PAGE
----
Chapter 16 – The Rivals

December 22nd, 2012 § 0 comments

drowsy Phoebe

Lady Ongar’s maid Phoebe grows tired as she waits for her mistress.  Her name means “shining one” in Greek and may recall either the sun or the moon:  Phoebus Apollo is the Classical god of the sun, and “Phoebe” (the feminine form of Phoebus and originally the name of a Titan) is often used as an alternate name for the moon or for Artemis, the sister of Apollo who is herself associated with the moon.  If the resonance with Phoebus is active here, the maid’s name aptly illustrates her difficulty retaining consciousness, since the sun which her name recalls has long since set.  If the connection to Phoebe is pursued, the maid’s name serves to underscore the lateness of the hour:  even the moon is tired.  [SH 2012 & RR 2013]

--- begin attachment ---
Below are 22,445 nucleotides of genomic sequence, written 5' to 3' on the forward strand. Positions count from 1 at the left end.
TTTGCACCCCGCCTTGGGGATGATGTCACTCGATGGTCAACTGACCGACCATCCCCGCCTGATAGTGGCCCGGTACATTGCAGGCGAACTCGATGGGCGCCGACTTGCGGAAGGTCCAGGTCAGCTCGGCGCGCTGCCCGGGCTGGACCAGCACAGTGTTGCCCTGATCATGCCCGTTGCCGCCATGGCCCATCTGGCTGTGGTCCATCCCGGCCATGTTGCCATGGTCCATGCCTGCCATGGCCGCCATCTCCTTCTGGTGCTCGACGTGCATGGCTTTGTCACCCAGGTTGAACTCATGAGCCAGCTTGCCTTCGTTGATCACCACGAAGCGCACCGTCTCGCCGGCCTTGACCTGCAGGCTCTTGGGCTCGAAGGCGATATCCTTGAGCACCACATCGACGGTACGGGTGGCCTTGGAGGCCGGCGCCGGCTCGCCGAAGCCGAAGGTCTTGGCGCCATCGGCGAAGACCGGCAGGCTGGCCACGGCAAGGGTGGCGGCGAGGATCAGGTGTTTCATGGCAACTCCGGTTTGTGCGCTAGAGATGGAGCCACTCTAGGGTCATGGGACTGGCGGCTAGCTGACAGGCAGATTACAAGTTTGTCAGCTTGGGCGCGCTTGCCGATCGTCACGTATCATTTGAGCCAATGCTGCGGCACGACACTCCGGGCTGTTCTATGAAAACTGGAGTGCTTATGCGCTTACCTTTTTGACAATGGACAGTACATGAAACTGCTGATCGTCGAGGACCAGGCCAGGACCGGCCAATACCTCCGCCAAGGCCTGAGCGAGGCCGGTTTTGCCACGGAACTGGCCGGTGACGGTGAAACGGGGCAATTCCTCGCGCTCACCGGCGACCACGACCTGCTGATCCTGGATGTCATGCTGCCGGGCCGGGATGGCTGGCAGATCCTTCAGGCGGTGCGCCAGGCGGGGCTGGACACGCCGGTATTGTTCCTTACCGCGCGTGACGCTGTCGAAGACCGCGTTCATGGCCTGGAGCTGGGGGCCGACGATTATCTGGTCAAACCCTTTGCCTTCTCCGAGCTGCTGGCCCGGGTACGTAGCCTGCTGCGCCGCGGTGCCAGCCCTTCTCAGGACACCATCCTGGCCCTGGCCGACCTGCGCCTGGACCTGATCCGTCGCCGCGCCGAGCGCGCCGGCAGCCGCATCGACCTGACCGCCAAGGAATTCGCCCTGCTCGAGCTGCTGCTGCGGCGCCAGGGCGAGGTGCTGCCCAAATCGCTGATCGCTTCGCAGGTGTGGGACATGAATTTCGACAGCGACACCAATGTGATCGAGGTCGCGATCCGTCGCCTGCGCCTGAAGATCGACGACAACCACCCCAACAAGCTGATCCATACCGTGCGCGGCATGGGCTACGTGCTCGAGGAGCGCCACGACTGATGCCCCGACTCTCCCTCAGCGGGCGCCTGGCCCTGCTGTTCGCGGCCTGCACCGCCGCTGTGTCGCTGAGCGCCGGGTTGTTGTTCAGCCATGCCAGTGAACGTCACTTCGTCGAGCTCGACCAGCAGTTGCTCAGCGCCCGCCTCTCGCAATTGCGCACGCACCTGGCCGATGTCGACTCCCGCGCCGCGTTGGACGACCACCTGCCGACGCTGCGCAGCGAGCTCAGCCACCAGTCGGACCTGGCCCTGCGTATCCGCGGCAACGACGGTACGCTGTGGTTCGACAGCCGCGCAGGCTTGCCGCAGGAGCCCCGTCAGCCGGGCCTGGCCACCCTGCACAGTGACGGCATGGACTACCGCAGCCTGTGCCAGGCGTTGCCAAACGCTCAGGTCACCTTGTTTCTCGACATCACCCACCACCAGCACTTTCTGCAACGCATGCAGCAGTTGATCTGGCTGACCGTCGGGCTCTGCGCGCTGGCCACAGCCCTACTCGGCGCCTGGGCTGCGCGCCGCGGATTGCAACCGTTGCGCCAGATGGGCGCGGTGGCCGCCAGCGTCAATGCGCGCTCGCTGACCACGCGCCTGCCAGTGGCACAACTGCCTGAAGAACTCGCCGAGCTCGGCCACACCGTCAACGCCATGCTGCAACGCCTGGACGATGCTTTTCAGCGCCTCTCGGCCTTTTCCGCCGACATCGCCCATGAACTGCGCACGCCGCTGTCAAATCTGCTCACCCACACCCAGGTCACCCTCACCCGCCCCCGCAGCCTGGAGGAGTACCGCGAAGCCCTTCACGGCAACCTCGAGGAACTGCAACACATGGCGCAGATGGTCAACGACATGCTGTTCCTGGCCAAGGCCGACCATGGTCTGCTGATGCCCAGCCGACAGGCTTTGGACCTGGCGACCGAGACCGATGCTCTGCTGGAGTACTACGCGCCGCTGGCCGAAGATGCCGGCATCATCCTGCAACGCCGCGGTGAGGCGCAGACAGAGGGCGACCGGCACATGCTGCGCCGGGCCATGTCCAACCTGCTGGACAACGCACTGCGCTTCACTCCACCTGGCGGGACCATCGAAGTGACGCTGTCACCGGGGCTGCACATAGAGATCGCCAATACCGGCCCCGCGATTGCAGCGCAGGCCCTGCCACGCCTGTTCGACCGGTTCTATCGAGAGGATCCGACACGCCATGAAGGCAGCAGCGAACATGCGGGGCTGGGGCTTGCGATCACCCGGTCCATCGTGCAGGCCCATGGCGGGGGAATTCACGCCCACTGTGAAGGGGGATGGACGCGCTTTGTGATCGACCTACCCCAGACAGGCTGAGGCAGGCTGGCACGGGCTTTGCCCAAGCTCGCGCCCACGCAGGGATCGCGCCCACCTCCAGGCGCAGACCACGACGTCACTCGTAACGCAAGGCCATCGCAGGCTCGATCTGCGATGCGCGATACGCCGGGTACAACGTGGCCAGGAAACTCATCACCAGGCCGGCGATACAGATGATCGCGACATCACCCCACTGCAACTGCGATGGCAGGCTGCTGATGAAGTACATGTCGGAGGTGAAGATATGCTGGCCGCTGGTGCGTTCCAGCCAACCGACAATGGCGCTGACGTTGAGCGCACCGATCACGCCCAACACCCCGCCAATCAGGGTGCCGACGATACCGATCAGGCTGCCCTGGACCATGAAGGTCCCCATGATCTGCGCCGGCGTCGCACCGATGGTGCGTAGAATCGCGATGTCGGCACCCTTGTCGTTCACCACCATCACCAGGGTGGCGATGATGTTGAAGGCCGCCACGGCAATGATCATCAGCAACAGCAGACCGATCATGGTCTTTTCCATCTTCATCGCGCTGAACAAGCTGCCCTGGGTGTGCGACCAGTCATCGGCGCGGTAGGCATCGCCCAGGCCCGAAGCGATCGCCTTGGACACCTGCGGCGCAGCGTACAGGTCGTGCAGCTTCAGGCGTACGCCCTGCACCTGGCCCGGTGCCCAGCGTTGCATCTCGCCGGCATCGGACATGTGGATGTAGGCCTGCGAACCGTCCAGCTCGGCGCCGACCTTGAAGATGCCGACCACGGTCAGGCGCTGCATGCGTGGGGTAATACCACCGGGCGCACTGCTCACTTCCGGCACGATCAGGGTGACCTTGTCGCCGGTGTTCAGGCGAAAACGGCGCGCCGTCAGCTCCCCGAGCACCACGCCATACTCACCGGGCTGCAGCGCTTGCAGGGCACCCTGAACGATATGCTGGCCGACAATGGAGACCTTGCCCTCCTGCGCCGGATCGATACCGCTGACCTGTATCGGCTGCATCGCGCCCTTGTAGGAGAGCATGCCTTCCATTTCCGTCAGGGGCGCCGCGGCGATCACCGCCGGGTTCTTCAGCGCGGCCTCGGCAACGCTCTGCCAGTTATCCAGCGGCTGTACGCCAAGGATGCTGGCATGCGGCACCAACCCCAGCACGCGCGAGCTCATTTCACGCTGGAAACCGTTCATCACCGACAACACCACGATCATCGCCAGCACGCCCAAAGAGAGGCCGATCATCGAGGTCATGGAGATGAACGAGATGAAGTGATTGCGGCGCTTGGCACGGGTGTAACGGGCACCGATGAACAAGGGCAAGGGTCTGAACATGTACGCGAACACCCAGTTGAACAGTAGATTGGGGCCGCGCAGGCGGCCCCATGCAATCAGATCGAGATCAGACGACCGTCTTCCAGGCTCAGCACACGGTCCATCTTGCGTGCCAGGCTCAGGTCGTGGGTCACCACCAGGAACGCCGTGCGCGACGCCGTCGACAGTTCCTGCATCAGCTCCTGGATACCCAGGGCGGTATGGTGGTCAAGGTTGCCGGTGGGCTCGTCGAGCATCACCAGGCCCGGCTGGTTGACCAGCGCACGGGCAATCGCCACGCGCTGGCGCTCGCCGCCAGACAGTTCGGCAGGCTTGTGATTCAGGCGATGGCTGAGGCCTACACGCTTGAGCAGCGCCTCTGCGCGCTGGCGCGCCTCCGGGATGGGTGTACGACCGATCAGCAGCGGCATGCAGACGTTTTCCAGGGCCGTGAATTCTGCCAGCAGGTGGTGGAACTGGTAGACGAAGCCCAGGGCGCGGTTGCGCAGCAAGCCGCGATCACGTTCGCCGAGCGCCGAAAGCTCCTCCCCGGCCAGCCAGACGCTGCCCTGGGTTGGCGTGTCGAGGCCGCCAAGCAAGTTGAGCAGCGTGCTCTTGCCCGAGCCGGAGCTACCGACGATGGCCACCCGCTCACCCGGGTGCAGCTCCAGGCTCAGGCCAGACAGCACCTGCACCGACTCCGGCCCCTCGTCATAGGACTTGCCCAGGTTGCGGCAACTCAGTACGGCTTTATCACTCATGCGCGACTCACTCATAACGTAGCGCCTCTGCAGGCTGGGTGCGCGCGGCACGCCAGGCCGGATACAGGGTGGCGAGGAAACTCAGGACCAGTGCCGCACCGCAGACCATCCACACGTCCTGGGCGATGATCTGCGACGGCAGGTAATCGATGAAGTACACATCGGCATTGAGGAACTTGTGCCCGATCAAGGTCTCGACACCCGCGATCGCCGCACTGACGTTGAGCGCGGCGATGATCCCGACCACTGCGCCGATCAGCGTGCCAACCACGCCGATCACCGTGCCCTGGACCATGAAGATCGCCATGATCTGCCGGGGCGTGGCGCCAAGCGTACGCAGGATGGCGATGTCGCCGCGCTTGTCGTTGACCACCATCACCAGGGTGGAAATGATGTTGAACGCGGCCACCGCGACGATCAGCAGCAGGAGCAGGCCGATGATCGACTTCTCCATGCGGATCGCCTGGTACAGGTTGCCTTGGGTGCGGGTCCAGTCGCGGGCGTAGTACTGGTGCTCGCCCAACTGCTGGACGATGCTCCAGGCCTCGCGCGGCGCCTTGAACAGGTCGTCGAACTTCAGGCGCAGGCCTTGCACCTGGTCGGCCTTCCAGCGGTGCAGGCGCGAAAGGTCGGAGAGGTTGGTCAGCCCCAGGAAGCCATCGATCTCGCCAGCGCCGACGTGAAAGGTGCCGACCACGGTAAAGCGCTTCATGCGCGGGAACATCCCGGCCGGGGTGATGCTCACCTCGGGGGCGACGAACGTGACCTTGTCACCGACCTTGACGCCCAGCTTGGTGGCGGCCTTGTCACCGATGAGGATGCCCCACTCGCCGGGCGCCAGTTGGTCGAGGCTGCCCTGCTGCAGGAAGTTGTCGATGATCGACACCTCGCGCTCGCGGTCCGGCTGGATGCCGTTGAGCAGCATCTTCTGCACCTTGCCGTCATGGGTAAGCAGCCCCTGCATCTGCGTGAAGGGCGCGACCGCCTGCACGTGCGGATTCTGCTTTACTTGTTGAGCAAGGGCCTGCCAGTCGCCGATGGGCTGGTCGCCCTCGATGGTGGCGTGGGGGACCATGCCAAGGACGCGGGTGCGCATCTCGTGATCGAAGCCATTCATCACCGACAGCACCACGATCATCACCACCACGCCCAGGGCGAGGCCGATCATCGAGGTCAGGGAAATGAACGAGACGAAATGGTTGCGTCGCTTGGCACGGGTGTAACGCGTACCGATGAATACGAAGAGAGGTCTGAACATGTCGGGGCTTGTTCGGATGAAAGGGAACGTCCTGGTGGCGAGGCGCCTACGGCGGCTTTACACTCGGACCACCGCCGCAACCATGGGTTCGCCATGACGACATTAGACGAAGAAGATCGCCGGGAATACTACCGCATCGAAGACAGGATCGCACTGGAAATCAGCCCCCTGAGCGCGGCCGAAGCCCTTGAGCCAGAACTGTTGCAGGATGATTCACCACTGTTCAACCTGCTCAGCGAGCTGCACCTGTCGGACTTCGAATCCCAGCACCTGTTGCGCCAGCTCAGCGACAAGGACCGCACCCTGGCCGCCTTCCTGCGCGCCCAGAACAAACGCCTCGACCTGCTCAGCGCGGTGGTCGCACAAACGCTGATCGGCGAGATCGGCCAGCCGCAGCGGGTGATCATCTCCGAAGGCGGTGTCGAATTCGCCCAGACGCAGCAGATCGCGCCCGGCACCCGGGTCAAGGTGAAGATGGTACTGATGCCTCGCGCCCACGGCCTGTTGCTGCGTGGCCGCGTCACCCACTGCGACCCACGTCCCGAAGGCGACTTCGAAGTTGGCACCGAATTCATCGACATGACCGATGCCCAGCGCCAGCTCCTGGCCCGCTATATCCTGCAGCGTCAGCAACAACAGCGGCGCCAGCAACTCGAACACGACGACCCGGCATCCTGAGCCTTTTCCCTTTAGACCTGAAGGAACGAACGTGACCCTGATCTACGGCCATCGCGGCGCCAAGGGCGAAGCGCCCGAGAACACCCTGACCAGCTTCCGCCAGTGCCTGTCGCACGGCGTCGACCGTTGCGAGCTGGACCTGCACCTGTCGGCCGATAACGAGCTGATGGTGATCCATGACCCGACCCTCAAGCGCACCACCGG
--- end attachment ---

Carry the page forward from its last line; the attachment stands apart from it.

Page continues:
godlike Harry and his laughter like heavenly music

The concept of “music of the spheres” is of Pythagorean origin.  Pythagoras knew that vibrations and motions of various frequencies caused sound, so he concluded that the motion of planets and heavenly bodies must also create sounds; since nature is ordered and harmonious, those sounds must create harmonious heavenly music.  By likening Harry Clavering’s laughter to this perfect music and his appearance to that of the gods, Trollope vividly describes Florence’s view of Harry as a superhuman, glorious character.  [SH 2012]

Source:  Entry in Brewer’s Dictionary of Phrase and Fable.

You are currently reading Chapter 16 – The Rivals at Trollope's Apollo.